'Until other provision is made in this behalf under this Constitution, all the laws in force immediately before the commencement of this Constitution and applicable to any public service or any post which continues to exist after the commencement of this Constitution, as an all India Service or as service or post under the Union or a State shall continue in force so far as consistent with the provisions of this Constitution.'
Then we proceeded to draw attention to the fact that there was no similar provision in the Government of India Act.
3. Now, the main attack made by Mr. Singhvi against the judgment is that in saying that there was no provision to the Government of India Act corresponding to Article 313 of the Constitution we had overlooked an obvious provision in the Government of India Act and in overlooking this provisions we were guilty of an error which should not be permitted to remain on the record, and what is pointed out is that there is Section 276 of the Government of India Act which corresponds to Article 313. Turning to Section 276 it provides:
'Until other provision is made under the appropriate provisions of this Part of this Act, any rules made under the Government of India Act relating to the Civil services of, or civil posts under the Crown in India which were in force immediately before the commencement of Part III of this Act, shall, notwithstanding the repeal of that Act, continue in force so far as consistent with this Act, and shall be deemed to be rules made under the appropriate provisions of this Act.'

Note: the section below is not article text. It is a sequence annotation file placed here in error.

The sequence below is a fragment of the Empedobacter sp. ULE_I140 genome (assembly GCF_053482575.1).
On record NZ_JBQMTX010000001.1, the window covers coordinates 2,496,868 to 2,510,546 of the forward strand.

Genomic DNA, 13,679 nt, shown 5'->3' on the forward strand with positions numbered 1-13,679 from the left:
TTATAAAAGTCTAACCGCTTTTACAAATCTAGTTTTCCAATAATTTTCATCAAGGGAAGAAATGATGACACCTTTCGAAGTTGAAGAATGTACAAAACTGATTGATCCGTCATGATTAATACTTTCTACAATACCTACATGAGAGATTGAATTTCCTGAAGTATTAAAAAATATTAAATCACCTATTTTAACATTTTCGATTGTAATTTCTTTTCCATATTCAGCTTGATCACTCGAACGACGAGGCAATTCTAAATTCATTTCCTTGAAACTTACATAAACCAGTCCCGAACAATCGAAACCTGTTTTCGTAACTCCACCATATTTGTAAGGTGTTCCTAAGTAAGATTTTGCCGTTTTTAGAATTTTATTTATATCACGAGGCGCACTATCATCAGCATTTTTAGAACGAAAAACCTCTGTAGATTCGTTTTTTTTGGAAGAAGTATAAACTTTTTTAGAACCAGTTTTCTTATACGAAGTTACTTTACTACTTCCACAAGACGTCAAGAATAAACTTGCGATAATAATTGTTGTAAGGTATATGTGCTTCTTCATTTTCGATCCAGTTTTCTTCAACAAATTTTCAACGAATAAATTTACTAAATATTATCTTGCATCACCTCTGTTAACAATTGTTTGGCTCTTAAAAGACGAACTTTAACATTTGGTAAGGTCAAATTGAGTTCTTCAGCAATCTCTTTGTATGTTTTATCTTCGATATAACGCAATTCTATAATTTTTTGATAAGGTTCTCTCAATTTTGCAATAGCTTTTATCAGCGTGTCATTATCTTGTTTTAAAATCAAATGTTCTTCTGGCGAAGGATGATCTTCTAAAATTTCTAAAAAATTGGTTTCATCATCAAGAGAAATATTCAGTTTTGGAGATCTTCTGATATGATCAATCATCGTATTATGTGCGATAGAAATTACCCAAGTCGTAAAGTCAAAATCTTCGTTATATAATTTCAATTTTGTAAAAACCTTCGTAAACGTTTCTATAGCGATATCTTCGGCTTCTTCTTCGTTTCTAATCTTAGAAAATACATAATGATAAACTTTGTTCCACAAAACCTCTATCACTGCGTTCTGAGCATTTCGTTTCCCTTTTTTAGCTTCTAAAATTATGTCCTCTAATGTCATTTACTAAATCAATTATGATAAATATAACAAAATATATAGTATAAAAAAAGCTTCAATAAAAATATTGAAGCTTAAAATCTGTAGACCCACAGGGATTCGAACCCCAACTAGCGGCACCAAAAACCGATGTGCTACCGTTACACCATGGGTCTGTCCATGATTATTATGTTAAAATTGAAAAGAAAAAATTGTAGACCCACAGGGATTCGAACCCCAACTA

It is true that we have not referred to Section 276 in the judgment, but when our attention is now drawn to that section far from undermining the reasoning of that judgment, it goes considerably to fortify it because what Section 276 says is 'rules framed regulating the conditions of service which were in force before the Government of India Act 1935 was passed', and it is not disputed and it cannot be disputed that rules regulating civil services in India including the railway services were regulated by rules framed under Section 36 of the Government of India Act, 1919 and those rules were framed by the secretary of State in Council. Therefore, the scheme which clearly emerges is that under the old Government of India Act, the Act of 1919, rules with regard to civil services were to be framed by the Secretary of State in Council. A power of delegation under certain circumstances was given, but no power was given to the Indian Legislature to modify those rules. Then came the Government of India Act 1935. The rules framed by the Secretary of State in Council were preserved, the scheme was altered in the sense that in future the rules were to be framed by the Governor General in Council instead of by the Secretary of State in Council, and the reason for this is historical and constitutional into which we need not go. A further change was brought about in the Government of India Act and that was that under Section 241(4) for the first time power was given to the Indian Legislature to modify or alter the rules. Therefore, when the Government of India Act was passed, there were rules regulating the conduct of railway servants. These rules were preserved until new rules were framed by the Governor General in Council which now constituted the Railway Code.